62%

2010

 
 
68%
Math

The state average for Math was 72% in 2013.

65 students were tested at this school in 2013.

2013

 
 
74%

2012

 
 
75%

2011

 
 
76%

2010

 
 
91%
Scale: % proficient or advanced

About the tests


In 2012-2013 California used the California Standards Tests (CSTs) to test students in English language arts in grades 2 through 11; math in grades 2 through 7; science in grades 5, 8 and 10; and history-social science in grades 8 and 11. Middle and high school students also took subject-specific CSTs in math and science, depending on the course in which they were enrolled. The CSTs are standards-based tests, which means they measure how well students are mastering specific skills defined for each grade by the state of California. The goal is for all students to score at or above proficient on the tests.

Source: California Department of Education

English Language Arts

The state average for English Language Arts was 60% in 2013.

60 students were tested at this school in 2013.

2013

 
 
45%

2012

 
 
46%

2011

 
 
63%

2010

 
 
52%
Math

The state average for Math was 65% in 2013.

60 students were tested at this school in 2013.

2013

 
 
43%

2012

 
 
66%

2011

 
 
71%

2010

 
 
57%
Science

The state average for Science was 57% in 2013.

60 students were tested at this school in 2013.

2013

 
 
36%

2012

 
 
52%

2011

 
 
47%

2010

 
 
58%
Scale: % proficient or advanced

About the tests


In 2012-2013 California used the California Standards Tests (CSTs) to test students in English language arts in grades 2 through 11; math in grades 2 through 7; science in grades 5, 8 and 10; and history-social science in grades 8 and 11. Middle and high school students also took subject-specific CSTs in math and science, depending on the course in which they were enrolled. The CSTs are standards-based tests, which means they measure how well students are mastering specific skills defined for each grade by the state of California. The goal is for all students to score at or above proficient on the tests.

Source: California Department of Education

English Language Arts

The state average for English Language Arts was 60% in 2013.

31 students were tested at this school in 2013.

2013

 
 
41%

2012

 
 
41%

2011

 
 
27%

2010

 
 
60%
Math

The state average for Math was 55% in 2013.

31 students were tested at this school in 2013.

2013

 
 
39%

2012

 
 
41%

2011

 
 
24%

2010

 
 
63%
Scale: % proficient or advanced

About the tests


In 2012-2013 California used the California Standards Tests (CSTs) to test students in English language arts in grades 2 through 11; math in grades 2 through 7; science in grades 5, 8 and 10; and history-social science in grades 8 and 11. Middle and high school students also took subject-specific CSTs in math and science, depending on the course in which they were enrolled. The CSTs are standards-based tests, which means they measure how well students are mastering specific skills defined for each grade by the state of California. The goal is for all students to score at or above proficient on the tests.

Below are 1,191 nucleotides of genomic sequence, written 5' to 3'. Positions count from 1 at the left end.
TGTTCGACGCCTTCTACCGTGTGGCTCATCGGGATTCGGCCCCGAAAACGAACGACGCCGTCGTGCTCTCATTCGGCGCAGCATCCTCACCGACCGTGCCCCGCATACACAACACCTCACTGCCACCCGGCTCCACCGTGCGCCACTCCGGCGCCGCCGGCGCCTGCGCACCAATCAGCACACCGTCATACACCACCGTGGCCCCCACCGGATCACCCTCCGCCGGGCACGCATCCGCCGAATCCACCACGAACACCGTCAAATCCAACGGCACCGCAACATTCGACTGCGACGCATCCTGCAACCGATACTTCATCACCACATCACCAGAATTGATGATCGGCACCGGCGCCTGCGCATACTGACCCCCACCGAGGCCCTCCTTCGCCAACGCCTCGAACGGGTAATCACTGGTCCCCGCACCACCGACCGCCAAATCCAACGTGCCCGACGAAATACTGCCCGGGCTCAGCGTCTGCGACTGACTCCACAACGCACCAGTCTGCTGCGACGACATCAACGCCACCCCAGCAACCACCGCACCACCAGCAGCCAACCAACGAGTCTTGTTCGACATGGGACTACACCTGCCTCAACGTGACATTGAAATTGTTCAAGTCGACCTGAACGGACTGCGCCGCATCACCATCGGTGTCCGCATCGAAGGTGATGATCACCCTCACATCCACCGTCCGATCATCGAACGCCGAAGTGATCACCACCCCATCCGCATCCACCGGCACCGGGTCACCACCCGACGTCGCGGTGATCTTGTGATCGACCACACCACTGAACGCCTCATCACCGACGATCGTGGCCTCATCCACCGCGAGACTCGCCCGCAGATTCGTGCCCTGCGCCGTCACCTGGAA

Source: California Department of Education

English Language Arts

All Students53%
Females74%
Males38%
African Americann/a
Asiann/a
Filipinon/a
Hispanic or Latino44%
American Indian or Alaska Nativen/a
Native Hawaiiann/a
Pacific Islandern/a
Samoann/a
Other Pacific Islandern/a
White (not Hispanic)57%
Economically disadvantaged43%
Not economically disadvantaged71%
Students with disabilityn/a
Students with no reported disability53%
English learner35%
Fluent-English proficient and English only70%
Migrant educationn/a
Gifted and talentedn/a
Parent education - not a high school graduaten/a
Parent education - high school graduate50%
Parent education - some college (includes AA degree)n/a
Parent education - college graduate55%
Parent education - graduate school/post graduaten/a
Parent education - declined to state61%

Math

All Students77%
Females79%
Males76%
African Americann/a
Asiann/a
Filipinon/a
Hispanic or Latino68%
American Indian or Alaska Nativen/a
Native Hawaiiann/a
Pacific Islandern/a
Samoann/a
Other Pacific Islandern/a
White (not Hispanic)93%
Economically disadvantaged68%
Not economically disadvantaged92%
Students with disabilityn/a
Students with no reported disability78%
English learner59%
Fluent-English proficient and English only94%
Migrant educationn/a
Gifted and talentedn/a
Parent education - not a high school graduaten/a
Parent education - high school graduate68%
Parent education - some college (includes AA degree)n/a
Parent education - college graduate91%
Parent education - graduate school/post graduaten/a
Parent education - declined to state94%
Scale: % proficient or advanced

About the tests


In 2012-2013 California used the California Standards Tests (CSTs) to test students in English language arts in grades 2 through 11; math in grades 2 through 7; science in grades 5, 8 and 10; and history-social science in grades 8 and 11. Middle and high school students also took subject-specific CSTs in math and science, depending on the course in which they were enrolled. The CSTs are standards-based tests, which means they measure how well students are mastering specific skills defined for each grade by the state of California. The goal is for all students to score at or above proficient on the tests.

The different student groups are identified by the California Department of Education; if there are fewer than 10 students in a particular group in a school, the state doesn't report data for that group.

Source: California Department of Education

English Language Arts

All Students33%
Females36%
Males29%
African American38%